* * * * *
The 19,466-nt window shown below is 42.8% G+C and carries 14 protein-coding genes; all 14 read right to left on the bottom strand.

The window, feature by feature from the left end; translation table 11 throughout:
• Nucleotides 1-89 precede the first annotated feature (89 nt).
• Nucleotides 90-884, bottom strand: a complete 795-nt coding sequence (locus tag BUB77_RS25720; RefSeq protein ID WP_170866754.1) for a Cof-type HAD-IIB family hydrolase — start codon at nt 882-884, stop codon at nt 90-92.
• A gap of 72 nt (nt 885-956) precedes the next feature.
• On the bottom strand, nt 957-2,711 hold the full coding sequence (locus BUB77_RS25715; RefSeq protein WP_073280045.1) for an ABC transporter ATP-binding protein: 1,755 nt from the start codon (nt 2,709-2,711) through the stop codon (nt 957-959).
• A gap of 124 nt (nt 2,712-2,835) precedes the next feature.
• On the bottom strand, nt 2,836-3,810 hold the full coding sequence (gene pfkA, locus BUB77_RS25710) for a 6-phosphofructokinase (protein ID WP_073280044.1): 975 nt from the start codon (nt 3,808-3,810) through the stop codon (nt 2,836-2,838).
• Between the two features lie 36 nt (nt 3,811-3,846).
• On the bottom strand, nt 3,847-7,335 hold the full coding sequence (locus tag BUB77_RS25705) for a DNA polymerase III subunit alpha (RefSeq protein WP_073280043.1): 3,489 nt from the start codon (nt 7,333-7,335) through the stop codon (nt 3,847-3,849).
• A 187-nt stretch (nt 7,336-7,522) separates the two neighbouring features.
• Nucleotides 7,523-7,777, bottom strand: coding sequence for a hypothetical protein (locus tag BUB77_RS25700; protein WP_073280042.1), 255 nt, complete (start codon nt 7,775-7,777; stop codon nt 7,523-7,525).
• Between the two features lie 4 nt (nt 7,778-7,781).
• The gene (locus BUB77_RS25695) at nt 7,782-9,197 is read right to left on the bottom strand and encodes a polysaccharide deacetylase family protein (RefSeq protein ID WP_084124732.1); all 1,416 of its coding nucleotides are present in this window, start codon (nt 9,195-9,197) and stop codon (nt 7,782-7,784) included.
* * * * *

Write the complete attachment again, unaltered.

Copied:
The 19,466-nt window shown below is 42.8% G+C and carries 14 protein-coding genes; all 14 read right to left on the bottom strand.

The window, feature by feature from the left end; translation table 11 throughout:
• Nucleotides 1-89 precede the first annotated feature (89 nt).
• Nucleotides 90-884, bottom strand: a complete 795-nt coding sequence (locus tag BUB77_RS25720; RefSeq protein ID WP_170866754.1) for a Cof-type HAD-IIB family hydrolase — start codon at nt 882-884, stop codon at nt 90-92.
• A gap of 72 nt (nt 885-956) precedes the next feature.
• On the bottom strand, nt 957-2,711 hold the full coding sequence (locus BUB77_RS25715; RefSeq protein WP_073280045.1) for an ABC transporter ATP-binding protein: 1,755 nt from the start codon (nt 2,709-2,711) through the stop codon (nt 957-959).
• A gap of 124 nt (nt 2,712-2,835) precedes the next feature.
• On the bottom strand, nt 2,836-3,810 hold the full coding sequence (gene pfkA, locus BUB77_RS25710) for a 6-phosphofructokinase (protein ID WP_073280044.1): 975 nt from the start codon (nt 3,808-3,810) through the stop codon (nt 2,836-2,838).
• Between the two features lie 36 nt (nt 3,811-3,846).
• On the bottom strand, nt 3,847-7,335 hold the full coding sequence (locus tag BUB77_RS25705) for a DNA polymerase III subunit alpha (RefSeq protein WP_073280043.1): 3,489 nt from the start codon (nt 7,333-7,335) through the stop codon (nt 3,847-3,849).
• A 187-nt stretch (nt 7,336-7,522) separates the two neighbouring features.
• Nucleotides 7,523-7,777, bottom strand: coding sequence for a hypothetical protein (locus tag BUB77_RS25700; protein WP_073280042.1), 255 nt, complete (start codon nt 7,775-7,777; stop codon nt 7,523-7,525).
• Between the two features lie 4 nt (nt 7,778-7,781).
• The gene (locus BUB77_RS25695) at nt 7,782-9,197 is read right to left on the bottom strand and encodes a polysaccharide deacetylase family protein (RefSeq protein ID WP_084124732.1); all 1,416 of its coding nucleotides are present in this window, start codon (nt 9,195-9,197) and stop codon (nt 7,782-7,784) included.